What’s in a name? That which we call a rose by any other name would smell as sweet—at least until someone trademarked the word and outsourced production to maximize return on investment.
I’ve been thinking a lot about branding and trademarks since March 1, when the National Park Service changed the names of several historic designations within Yosemite National Park to avoid a trademark infringement claim. Delaware North, the corporation that had been the park’s concessionaire since 1993, now claims to own intellectual property rights to the names of the Ahwahnee Hotel, Curry Village, Wawona Hotel, Yosemite Lodge at the Falls, Badger Pass Ski Area, and several other beloved and iconic features of the park, all of which were named long before Delaware North was even in the picture.
I visited Yosemite for the first time in 2013, and like anyone who hikes in our treasured national parks, I felt a pride of ownership in this magnificent place that belongs to you and me—to everyone and so, essentially, to no one. I found the news about Yosemite’s trademark woes depressing evidence of the continuing corporatization of modern life.
That corporatization isn’t restricted to America, either. Last week, as we approached the 400th anniversary of William Shakespeare’s death, I knew there would be lots of media coverage about him. But I didn't expect that the very first story I'd hear, on American Public Media’s Marketplace, would be a report about how much money the Shakespeare “brand” is worth today, specifically to people in Stratford-upon-Avon, in England.
There’s absolutely no evidence that Shakespeare disapproved of capitalism, and I suspect he’d be proud of how his legacy endures. But something deep in my soul resists referring to either Shakespeare the man or his body of work as a “brand.” His plays and sonnets make him the best-selling author of all time, at least in English—over 2 billion copies of his works have been sold worldwide. He took many of his plots from existing stories, but added nuance and depth to his characters and imbued the dialog with a richness of language that made his versions of those stories the ones that endure.
People have been profiting off Shakespeare's work since two of his friends published the First Folio after his death. I myself have two Shakespeare posters, a bronze statue, lots of souvenirs from the Folger Shakespeare Library in Washington, D.C., two volumes of his complete works, most of the paperback copies of his plays that I read in college, several biographies and books of criticism, and a Shakespeare action figure. But when it comes right down to it, the play’s the thing—neither Shakespeare nor his creations that made his name so revered are manufactured products. Shakespeare is not a brand.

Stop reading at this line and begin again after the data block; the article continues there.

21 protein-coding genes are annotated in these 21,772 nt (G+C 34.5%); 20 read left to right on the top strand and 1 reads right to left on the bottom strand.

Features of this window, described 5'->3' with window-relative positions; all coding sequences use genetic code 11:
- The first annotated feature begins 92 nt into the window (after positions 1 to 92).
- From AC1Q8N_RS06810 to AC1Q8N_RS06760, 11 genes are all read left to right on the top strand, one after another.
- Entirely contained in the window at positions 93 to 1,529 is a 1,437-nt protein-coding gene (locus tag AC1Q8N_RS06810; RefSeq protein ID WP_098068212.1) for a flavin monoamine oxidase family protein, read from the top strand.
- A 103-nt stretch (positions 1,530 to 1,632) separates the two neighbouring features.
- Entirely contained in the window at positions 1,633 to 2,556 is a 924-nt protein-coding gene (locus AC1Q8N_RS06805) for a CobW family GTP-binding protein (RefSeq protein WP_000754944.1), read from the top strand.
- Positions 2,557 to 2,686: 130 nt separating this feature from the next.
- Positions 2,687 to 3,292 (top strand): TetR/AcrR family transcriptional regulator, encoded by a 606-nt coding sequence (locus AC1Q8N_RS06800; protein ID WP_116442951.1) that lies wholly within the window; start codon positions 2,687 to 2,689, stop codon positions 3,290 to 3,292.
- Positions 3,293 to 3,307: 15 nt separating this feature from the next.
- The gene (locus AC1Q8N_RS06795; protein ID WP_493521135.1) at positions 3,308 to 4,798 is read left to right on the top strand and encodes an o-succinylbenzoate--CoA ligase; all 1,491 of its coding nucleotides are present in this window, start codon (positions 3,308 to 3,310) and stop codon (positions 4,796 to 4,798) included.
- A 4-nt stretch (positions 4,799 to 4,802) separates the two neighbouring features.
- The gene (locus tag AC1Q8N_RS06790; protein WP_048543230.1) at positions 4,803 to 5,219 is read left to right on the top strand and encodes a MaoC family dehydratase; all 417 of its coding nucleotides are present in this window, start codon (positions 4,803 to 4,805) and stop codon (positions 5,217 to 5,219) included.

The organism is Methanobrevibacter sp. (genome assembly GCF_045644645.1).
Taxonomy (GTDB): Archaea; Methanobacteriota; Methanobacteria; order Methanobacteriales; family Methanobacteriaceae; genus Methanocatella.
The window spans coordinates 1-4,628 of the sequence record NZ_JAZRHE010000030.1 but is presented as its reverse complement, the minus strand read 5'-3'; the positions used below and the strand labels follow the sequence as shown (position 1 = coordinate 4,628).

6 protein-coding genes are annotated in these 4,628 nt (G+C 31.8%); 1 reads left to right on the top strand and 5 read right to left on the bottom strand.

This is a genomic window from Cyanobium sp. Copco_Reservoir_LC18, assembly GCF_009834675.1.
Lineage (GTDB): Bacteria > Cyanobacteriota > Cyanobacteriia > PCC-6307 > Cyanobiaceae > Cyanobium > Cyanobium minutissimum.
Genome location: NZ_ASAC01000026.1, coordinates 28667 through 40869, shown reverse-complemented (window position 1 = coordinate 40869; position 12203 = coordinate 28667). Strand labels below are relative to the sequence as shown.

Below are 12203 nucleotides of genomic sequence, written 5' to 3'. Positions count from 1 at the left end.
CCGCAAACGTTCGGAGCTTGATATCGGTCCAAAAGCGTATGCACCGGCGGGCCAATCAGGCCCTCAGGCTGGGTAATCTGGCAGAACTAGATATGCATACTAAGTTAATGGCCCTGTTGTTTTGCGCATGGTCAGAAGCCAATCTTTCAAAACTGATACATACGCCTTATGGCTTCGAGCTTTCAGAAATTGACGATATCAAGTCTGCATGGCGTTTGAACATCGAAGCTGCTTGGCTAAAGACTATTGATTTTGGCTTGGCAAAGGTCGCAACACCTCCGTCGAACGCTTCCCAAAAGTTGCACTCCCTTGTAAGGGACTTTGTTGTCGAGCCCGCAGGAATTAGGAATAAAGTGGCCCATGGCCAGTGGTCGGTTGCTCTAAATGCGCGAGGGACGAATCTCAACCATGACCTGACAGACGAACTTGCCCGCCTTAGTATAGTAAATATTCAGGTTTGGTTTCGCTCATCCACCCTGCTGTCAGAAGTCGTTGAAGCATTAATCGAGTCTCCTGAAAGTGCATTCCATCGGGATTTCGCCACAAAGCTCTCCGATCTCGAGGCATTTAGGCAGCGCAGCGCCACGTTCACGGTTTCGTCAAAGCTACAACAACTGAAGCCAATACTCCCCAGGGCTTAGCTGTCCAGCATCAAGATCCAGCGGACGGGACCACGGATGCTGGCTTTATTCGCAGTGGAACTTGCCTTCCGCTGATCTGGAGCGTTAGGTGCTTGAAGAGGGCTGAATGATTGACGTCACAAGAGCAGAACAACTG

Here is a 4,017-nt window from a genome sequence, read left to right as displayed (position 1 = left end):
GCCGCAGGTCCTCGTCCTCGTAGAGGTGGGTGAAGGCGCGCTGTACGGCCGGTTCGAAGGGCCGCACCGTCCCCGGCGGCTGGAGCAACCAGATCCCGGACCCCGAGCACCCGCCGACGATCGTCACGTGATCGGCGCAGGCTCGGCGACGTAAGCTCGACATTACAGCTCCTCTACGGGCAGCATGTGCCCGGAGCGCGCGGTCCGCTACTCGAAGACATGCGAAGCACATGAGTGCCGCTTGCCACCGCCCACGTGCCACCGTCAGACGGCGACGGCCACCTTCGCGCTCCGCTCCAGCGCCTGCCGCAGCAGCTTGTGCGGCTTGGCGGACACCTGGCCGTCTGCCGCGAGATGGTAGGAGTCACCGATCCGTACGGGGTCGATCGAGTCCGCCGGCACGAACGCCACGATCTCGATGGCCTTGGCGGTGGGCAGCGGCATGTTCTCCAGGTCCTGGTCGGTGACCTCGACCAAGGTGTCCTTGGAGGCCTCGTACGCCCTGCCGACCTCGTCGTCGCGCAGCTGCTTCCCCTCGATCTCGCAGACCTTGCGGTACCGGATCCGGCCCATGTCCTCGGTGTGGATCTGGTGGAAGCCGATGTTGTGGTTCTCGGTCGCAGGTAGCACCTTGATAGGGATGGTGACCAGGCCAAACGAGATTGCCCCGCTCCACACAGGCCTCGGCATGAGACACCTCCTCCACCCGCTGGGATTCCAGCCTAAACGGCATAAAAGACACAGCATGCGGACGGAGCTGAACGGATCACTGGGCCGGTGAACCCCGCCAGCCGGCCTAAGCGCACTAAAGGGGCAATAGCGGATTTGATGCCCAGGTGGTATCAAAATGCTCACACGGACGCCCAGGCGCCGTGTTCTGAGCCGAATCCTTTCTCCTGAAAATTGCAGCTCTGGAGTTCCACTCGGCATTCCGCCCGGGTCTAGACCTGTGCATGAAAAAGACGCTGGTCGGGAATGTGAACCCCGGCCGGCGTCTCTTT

The word brand originally referred to the process of literally searing proof of ownership into a living animal’s flesh. Now we establish and defend property rights over our animals with the higher tech but equally invasive process of embedding a microchip into their flesh or a tag into their ear.
My dog Pip and I may think of ourselves as family, but legally she is property, and I have the microchip registration that proves my ownership.
I have a license to keep an education owl, Archimedes, but he is not property, and I am not allowed to refer to him as a pet. My license to possess him is limited, and the U.S. Fish and Wildlife Service has the legal authority to confiscate him at any time for any reason.
It’s not that the federal government holds with any belief that wild birds have an intrinsic quality that transcends possession, ownership, trademarks, or branding. It’s just that the federal government itself claims ownership of America’s wildlife. Governmental agencies can grant permits to individuals to permanently mark wildlife, including embedding microchips in their flesh, for research purposes, but again, the bird banders and other wildlife researchers doing this don’t “own” those animals—the same federal government that does not own the trademark on Yosemite National Park’s named features does own every animal within the park and beyond.
Specific images of wild animals can be trademarked: Coca Cola uses both accurate and stylized depictions of their trademark polar bears in their ads, and the Minnesota State Lottery uses images and sounds of real wild loons on their commercials and official logo, but neither they nor anyone else can trademark or claim ownership over an actual species. People often say chickadees are my “trademark” bird or my “brand.” They mean well, but I find myself growing increasingly impatient with the whole concept of trademarks and brands, except on manufactured products belonging to corporations. Just because I love chickadees and many people associate them with me, or just because I refer to the chickadees living in my neighborhood as mine, doesn’t mean they belong to me or anybody else. No one can possibly own loons or chickadees, Yosemite National Park, or William Shakespeare. The best things in life are free, in both senses of the word.